Schizophyllum spp

From Dog
Osteomyelitis in a dog due to Schizophyllum commune[1]

Schizophyllum spp are a filamentous basidiomycetous fungus which is normally found as a commensal on rotting vegetation.

Schizophyllum is a mushroom that colonizes rotting wood and has a wide global distribution. It maintains itself via a complex life cycle that includes fruiting bodies (mushrooms), basidia, basidiospores, homokayons and dikaryons[2].

Humans have been frequently infected by this fungus, with respiratory disease the primary complaint[3].

Dogs are thought to become infected from mycelia penetrating wounds[1].

Schizophyllum are an opportunistic pathogen that causes infections characterized by progressive subcutaneous granulomatous lesions in the subcutaneous tissues as well as disseminated visceral infections[4].

Species which are pathogenic to dogs include:

  • Schizophyllum commune

In dogs, disseminated infections have been reported, with dogs presenting primarily with cutaneous granulomas[5], pulmonary granulomas, regional lymphadenopathy and osteomyelitis[6].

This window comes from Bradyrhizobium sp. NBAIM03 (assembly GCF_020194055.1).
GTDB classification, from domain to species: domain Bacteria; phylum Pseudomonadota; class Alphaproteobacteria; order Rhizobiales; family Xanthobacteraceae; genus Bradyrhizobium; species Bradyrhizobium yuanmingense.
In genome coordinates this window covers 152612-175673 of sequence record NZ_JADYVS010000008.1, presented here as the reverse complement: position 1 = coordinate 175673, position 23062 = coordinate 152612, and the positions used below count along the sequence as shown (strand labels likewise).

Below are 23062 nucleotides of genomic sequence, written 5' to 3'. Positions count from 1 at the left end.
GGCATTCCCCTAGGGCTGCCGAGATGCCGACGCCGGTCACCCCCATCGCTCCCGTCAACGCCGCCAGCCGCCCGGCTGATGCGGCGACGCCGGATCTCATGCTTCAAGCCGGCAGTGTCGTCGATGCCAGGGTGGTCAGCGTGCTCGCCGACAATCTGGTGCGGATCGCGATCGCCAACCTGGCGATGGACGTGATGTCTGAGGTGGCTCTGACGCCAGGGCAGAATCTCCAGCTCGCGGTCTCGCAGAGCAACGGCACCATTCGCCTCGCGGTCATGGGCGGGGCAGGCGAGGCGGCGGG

Diagnosis can be ascertained by microscopic identification of the fungus or by PCR assay speciation[7]. Lymph nodes characteristically contain PAS positive fungal elements and portions of tissue culture produce mycelial fungal growth.

Treatment has been effective with long-term azole therapy, specifically ketoconazole or itraconazole.

References

  1. 1.0 1.1 Tanaka H et al (2008) Basidiomycosis: Schizophyllum commune osteomyelitis in a dog. J Vet Med Sci 70(11):1257-1259
  2. Palmer, GE & Horton, JS (2006) Mushrooms by magic: making connections between signal transduction and fruiting body development in the basidiomycete fungus Schizophyllum commune. FEMS Microbiol Lett 262:1–8
  3. Buzina, W et al (2001) Development of molecular methods for identification of Schizophyllum commune from clinical samples. J Clin Microbiol 39:2391–2396
  4. Miller SA et al (2012) Isolation and sequence-based identification of Oxyporus corticola from a dog with generalized lymphadenopathy. J Vet Diagn Invest 24(1):178-181
  5. Kano R et al (2002) First report on Schizophyllum commune from a dog. J Clin Microbiol 40(9):3535-3537
  6. Mori T et al (2009) Mycotic osteomyelitis caused by Schizophyllum commune in a dog. Vet Rec 165(12):350-351
  7. Guglielmo, F et al (2007) A multiplex PCR-based method for the detection and early identification of wood rotting fungi in standing trees. J Appl Microbiol 103:1490–1507